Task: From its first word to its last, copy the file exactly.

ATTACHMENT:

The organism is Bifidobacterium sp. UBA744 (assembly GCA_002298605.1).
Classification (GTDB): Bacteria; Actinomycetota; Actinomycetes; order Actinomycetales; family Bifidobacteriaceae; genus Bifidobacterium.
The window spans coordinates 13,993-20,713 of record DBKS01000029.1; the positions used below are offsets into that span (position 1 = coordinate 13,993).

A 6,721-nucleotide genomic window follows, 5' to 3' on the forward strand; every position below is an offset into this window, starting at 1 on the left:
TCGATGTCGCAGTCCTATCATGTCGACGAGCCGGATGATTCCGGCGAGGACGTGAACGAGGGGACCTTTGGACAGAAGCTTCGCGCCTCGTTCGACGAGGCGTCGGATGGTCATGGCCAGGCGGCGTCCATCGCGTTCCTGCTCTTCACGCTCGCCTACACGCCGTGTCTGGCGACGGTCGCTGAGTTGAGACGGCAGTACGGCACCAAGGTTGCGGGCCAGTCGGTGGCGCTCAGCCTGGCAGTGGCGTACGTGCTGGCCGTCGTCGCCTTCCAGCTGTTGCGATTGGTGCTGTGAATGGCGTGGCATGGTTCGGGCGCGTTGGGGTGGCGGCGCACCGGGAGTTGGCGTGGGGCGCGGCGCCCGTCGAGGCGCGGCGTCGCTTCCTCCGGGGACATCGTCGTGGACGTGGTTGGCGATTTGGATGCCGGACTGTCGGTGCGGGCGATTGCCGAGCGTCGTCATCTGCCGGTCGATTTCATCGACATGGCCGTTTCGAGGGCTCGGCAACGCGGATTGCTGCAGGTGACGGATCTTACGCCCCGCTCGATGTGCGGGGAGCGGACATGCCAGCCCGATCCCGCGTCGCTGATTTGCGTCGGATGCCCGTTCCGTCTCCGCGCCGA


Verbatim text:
The organism is Bifidobacterium sp. UBA744 (assembly GCA_002298605.1).
Classification (GTDB): Bacteria; Actinomycetota; Actinomycetes; order Actinomycetales; family Bifidobacteriaceae; genus Bifidobacterium.
The window spans coordinates 13,993-20,713 of record DBKS01000029.1; the positions used below are offsets into that span (position 1 = coordinate 13,993).

A 6,721-nucleotide genomic window follows, 5' to 3' on the forward strand; every position below is an offset into this window, starting at 1 on the left:
TCGATGTCGCAGTCCTATCATGTCGACGAGCCGGATGATTCCGGCGAGGACGTGAACGAGGGGACCTTTGGACAGAAGCTTCGCGCCTCGTTCGACGAGGCGTCGGATGGTCATGGCCAGGCGGCGTCCATCGCGTTCCTGCTCTTCACGCTCGCCTACACGCCGTGTCTGGCGACGGTCGCTGAGTTGAGACGGCAGTACGGCACCAAGGTTGCGGGCCAGTCGGTGGCGCTCAGCCTGGCAGTGGCGTACGTGCTGGCCGTCGTCGCCTTCCAGCTGTTGCGATTGGTGCTGTGAATGGCGTGGCATGGTTCGGGCGCGTTGGGGTGGCGGCGCACCGGGAGTTGGCGTGGGGCGCGGCGCCCGTCGAGGCGCGGCGTCGCTTCCTCCGGGGACATCGTCGTGGACGTGGTTGGCGATTTGGATGCCGGACTGTCGGTGCGGGCGATTGCCGAGCGTCGTCATCTGCCGGTCGATTTCATCGACATGGCCGTTTCGAGGGCTCGGCAACGCGGATTGCTGCAGGTGACGGATCTTACGCCCCGCTCGATGTGCGGGGAGCGGACATGCCAGCCCGATCCCGCGTCGCTGATTTGCGTCGGATGCCCGTTCCGTCTCCGCGCCGA